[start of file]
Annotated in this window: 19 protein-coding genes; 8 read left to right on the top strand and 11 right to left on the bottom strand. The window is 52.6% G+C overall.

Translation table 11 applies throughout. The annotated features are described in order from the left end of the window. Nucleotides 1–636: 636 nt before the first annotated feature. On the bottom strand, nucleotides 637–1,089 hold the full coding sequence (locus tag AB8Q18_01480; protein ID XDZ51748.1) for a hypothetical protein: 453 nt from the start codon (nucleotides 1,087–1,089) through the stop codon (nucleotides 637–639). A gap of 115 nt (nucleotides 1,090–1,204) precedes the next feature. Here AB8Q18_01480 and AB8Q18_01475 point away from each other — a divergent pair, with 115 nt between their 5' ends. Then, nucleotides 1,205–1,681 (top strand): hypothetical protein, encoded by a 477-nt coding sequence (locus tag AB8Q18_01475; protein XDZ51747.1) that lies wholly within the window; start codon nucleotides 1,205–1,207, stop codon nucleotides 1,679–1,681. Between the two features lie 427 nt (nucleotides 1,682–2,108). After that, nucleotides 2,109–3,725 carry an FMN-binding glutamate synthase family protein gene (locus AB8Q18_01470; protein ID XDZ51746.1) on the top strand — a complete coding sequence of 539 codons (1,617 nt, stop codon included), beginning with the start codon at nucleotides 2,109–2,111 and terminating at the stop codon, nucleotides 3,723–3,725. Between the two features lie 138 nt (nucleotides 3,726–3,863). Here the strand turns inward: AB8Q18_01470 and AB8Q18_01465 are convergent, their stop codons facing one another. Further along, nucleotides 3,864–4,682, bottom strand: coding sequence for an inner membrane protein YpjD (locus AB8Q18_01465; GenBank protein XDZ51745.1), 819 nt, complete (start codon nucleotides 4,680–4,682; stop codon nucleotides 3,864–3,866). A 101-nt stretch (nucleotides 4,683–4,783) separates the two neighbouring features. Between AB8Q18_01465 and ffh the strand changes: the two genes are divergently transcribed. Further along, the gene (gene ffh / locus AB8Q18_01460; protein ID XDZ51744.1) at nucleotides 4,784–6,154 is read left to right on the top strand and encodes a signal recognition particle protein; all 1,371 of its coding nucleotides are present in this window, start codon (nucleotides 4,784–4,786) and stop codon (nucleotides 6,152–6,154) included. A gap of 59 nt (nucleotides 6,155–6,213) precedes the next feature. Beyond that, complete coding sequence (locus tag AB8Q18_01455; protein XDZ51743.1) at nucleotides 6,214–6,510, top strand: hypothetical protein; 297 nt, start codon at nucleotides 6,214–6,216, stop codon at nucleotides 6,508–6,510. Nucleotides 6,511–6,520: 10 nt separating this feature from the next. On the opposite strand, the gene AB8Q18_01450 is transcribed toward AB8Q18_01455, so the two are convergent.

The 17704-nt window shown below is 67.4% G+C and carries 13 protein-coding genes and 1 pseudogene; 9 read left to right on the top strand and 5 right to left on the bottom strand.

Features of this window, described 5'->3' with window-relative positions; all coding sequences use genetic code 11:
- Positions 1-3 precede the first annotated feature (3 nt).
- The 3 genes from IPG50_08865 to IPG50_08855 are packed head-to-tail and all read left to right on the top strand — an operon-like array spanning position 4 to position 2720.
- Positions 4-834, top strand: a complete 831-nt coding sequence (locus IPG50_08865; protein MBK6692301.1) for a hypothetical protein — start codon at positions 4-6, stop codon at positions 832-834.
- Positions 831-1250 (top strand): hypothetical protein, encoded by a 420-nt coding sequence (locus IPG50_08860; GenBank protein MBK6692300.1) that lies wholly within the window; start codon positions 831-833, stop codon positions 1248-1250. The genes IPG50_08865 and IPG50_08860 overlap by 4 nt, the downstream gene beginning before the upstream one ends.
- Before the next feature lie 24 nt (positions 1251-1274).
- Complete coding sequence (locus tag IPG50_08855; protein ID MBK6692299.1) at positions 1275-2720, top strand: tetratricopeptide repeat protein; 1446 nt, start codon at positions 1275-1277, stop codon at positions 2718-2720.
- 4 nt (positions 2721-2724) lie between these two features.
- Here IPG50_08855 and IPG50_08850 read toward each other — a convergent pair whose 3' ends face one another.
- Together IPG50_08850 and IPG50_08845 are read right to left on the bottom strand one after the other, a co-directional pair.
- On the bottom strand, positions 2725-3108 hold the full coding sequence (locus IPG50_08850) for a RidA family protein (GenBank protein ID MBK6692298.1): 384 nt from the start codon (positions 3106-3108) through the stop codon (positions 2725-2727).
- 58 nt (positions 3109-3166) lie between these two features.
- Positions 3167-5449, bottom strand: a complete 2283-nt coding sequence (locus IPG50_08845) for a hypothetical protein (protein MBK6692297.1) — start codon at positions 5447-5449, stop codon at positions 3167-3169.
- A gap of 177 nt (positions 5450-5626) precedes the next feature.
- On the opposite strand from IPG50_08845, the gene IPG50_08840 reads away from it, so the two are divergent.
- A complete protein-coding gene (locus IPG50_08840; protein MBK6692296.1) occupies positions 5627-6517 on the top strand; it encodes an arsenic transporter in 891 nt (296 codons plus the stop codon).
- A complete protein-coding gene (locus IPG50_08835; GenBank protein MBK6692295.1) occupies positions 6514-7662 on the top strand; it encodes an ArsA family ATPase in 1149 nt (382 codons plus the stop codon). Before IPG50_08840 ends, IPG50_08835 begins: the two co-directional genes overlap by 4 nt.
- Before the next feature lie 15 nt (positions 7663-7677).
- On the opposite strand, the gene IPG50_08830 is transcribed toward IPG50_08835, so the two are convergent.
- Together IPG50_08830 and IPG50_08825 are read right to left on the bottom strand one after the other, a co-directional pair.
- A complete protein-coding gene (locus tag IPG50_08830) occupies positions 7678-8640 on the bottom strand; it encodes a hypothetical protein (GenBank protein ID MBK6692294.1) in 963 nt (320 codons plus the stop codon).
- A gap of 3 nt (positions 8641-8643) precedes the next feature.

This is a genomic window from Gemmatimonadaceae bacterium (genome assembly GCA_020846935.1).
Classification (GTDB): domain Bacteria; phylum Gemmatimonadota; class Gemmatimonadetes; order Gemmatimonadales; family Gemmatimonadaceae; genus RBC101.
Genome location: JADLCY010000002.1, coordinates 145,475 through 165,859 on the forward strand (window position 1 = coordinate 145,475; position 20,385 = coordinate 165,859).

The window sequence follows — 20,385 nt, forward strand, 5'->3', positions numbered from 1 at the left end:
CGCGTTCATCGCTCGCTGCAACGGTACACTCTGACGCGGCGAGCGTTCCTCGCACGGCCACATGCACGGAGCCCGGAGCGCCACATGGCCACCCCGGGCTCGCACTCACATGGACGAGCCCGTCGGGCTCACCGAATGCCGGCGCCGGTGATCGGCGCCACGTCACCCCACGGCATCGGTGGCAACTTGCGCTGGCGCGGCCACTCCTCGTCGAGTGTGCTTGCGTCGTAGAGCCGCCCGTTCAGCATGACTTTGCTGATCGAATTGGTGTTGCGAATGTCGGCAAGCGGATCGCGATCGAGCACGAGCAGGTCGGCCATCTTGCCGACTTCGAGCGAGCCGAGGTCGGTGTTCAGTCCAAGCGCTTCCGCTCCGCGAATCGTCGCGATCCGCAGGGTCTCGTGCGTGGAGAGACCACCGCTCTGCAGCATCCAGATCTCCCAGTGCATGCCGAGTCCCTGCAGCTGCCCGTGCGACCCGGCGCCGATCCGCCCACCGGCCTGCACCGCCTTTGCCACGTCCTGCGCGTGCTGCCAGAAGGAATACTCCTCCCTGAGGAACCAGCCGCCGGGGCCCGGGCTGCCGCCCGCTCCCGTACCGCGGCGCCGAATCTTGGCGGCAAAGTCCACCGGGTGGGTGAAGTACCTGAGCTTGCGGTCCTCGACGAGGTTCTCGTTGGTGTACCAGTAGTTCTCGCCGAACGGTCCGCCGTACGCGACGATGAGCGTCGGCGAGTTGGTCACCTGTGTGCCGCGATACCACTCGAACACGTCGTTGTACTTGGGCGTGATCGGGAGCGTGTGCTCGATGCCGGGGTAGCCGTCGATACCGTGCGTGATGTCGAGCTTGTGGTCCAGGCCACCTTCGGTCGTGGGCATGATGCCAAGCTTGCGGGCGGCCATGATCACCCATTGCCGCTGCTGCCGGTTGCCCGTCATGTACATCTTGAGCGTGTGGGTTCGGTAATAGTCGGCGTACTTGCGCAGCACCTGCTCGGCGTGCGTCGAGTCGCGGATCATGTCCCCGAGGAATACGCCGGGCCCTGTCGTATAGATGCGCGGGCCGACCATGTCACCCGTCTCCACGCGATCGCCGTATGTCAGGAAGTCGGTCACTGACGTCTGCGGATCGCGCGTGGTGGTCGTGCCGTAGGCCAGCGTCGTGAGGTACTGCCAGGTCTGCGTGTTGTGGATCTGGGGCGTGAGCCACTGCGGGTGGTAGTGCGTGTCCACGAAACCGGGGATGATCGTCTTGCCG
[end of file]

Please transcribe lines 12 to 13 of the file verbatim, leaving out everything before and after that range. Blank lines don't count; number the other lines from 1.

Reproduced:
- Here IPG50_08855 and IPG50_08850 read toward each other — a convergent pair whose 3' ends face one another.
- Together IPG50_08850 and IPG50_08845 are read right to left on the bottom strand one after the other, a co-directional pair.